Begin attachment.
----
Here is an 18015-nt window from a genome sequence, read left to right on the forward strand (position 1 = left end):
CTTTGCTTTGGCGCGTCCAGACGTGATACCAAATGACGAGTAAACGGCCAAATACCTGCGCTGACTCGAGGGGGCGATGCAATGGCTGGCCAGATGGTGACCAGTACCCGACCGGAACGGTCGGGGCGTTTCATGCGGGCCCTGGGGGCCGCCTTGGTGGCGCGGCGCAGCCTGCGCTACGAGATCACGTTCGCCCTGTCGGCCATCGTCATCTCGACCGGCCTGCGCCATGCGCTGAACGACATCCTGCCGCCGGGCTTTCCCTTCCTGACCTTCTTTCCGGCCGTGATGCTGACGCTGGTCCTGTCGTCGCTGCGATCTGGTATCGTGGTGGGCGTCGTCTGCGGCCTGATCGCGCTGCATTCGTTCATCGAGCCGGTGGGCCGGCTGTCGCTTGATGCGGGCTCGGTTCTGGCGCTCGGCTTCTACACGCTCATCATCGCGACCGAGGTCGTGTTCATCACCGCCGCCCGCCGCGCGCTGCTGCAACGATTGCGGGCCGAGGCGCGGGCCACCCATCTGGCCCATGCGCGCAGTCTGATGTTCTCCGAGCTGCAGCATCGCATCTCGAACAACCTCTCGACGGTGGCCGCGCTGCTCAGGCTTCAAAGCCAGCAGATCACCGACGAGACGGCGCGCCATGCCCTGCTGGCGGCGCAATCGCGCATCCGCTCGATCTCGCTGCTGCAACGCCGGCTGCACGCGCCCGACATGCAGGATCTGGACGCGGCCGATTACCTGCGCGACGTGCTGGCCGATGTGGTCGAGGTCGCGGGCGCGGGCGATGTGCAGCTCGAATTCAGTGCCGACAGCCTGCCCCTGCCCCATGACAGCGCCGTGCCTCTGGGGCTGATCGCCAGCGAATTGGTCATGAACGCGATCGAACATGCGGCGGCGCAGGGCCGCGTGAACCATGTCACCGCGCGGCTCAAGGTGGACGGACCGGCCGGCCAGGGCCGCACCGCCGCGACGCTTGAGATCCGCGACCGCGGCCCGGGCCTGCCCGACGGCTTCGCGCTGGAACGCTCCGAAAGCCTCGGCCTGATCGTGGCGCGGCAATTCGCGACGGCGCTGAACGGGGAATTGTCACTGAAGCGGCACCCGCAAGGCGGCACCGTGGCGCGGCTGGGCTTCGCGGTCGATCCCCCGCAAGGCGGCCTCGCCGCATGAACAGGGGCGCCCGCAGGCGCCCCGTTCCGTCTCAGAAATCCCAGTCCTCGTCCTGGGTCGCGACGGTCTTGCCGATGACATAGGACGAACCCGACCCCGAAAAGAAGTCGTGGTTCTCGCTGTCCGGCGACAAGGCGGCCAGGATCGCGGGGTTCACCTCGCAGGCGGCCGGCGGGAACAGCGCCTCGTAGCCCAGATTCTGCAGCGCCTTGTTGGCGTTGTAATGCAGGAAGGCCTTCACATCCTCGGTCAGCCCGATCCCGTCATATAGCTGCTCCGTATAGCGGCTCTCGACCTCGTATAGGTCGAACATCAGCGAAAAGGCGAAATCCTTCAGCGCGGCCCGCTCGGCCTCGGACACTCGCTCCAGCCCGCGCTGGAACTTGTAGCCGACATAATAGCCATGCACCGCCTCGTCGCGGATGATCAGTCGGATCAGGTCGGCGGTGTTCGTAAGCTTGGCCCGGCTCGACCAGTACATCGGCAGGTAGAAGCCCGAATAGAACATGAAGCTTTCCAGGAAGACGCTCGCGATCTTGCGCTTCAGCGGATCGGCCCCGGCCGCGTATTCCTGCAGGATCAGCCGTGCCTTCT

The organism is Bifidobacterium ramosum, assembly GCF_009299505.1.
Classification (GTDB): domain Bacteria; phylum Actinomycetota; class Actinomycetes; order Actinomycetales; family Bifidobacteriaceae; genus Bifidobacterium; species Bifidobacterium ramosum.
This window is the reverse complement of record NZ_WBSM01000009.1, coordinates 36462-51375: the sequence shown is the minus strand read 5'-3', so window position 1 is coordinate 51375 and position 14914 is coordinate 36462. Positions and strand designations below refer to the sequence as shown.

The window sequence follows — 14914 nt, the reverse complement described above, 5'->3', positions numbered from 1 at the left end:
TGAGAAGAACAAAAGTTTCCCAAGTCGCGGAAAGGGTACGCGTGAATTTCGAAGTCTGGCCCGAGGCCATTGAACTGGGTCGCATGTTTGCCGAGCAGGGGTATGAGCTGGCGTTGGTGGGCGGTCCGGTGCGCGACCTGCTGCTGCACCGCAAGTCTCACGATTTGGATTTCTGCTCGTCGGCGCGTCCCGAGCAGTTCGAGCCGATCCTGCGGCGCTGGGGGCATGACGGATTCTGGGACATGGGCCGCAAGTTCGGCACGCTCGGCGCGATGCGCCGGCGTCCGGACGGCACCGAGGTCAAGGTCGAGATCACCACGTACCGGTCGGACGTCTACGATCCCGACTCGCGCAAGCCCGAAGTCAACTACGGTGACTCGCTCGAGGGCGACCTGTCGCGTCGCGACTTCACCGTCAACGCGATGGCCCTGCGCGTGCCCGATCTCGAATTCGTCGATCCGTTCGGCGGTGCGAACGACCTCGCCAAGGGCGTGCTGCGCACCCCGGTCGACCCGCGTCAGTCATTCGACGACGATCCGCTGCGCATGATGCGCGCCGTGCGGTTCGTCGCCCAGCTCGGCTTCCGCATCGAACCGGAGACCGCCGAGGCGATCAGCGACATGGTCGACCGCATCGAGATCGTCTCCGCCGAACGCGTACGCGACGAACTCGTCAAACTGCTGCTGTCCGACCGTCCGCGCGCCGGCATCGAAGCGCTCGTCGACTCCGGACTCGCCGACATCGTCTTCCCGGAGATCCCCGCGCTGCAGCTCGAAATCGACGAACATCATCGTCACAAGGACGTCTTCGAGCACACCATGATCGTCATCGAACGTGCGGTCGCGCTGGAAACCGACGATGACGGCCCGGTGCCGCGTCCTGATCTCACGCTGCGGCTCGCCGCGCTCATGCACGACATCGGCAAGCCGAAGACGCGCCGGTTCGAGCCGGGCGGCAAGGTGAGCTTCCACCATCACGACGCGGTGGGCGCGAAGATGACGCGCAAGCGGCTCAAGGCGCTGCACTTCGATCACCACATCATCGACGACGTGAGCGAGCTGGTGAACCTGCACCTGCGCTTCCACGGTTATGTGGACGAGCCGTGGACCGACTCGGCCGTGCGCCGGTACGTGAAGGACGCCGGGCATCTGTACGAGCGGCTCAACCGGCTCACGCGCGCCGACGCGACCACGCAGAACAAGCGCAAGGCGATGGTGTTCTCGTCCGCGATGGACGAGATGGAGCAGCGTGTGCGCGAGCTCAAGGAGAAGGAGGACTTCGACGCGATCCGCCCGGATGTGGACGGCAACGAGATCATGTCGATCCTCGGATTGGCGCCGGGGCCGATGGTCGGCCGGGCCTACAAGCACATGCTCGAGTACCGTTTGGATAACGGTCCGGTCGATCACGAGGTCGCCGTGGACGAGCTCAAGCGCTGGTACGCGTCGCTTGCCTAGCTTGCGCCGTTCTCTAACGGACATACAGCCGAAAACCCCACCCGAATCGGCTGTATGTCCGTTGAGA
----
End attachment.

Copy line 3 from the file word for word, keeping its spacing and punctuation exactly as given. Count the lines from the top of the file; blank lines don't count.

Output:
The organism is Bifidobacterium ramosum, assembly GCF_009299505.1.